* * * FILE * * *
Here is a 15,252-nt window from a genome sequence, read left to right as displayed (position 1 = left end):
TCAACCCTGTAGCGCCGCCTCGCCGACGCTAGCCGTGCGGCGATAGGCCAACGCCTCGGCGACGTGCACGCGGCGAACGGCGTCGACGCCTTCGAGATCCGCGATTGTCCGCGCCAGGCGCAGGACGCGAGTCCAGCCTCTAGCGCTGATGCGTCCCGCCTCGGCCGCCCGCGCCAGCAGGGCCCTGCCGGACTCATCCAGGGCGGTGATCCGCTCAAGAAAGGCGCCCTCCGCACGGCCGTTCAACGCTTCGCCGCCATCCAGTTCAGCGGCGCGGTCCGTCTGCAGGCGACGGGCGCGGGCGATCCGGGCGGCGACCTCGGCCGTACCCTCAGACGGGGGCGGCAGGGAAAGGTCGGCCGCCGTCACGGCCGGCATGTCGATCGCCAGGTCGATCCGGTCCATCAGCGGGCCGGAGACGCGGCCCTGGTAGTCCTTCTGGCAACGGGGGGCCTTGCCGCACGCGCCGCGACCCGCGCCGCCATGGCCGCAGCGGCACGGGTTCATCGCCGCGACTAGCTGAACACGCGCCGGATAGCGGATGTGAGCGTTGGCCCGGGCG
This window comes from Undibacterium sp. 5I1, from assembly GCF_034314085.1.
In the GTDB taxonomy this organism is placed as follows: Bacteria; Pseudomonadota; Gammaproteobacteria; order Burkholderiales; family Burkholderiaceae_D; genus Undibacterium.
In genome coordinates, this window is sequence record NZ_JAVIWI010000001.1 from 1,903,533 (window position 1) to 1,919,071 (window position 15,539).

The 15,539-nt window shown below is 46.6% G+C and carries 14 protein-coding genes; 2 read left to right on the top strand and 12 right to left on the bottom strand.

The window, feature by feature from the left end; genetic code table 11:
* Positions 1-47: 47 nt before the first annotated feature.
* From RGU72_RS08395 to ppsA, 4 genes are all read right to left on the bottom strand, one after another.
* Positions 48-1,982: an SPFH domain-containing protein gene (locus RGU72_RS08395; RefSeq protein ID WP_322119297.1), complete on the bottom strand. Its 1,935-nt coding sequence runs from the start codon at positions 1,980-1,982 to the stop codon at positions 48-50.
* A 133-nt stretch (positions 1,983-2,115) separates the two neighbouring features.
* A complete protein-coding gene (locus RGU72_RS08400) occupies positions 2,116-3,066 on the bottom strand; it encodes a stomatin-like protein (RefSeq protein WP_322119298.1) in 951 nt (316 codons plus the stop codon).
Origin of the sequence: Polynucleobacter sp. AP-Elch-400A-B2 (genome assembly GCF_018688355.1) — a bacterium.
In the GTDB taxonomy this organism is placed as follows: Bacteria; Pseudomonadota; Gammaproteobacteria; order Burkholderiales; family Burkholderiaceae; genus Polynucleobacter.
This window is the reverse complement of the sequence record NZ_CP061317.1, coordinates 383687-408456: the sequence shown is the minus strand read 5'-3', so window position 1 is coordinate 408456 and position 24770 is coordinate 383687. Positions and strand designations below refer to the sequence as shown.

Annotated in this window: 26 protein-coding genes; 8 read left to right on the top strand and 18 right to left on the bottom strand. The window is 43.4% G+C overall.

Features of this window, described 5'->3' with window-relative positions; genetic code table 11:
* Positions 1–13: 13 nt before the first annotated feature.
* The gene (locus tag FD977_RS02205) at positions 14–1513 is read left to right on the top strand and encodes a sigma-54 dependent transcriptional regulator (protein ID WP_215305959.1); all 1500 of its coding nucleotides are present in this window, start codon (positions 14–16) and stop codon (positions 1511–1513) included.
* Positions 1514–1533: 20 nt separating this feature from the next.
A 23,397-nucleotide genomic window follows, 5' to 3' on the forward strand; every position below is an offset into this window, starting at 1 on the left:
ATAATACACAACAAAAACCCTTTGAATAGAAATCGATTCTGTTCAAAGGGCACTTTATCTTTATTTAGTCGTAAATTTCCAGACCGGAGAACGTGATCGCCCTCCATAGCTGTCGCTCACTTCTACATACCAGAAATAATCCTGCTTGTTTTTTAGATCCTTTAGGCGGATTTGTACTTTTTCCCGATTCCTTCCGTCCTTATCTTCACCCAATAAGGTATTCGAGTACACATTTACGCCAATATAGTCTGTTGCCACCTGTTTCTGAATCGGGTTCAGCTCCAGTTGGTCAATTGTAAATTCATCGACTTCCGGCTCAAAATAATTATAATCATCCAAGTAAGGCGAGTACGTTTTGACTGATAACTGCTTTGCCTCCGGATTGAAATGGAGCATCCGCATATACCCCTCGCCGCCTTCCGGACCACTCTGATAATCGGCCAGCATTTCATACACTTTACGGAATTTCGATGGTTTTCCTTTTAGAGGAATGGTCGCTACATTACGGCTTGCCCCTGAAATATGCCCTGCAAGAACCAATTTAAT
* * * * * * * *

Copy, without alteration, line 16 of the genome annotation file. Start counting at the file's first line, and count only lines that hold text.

Annotated in this window: 26 protein-coding genes; 8 read left to right on the top strand and 18 right to left on the bottom strand. The window is 43.4% G+C overall.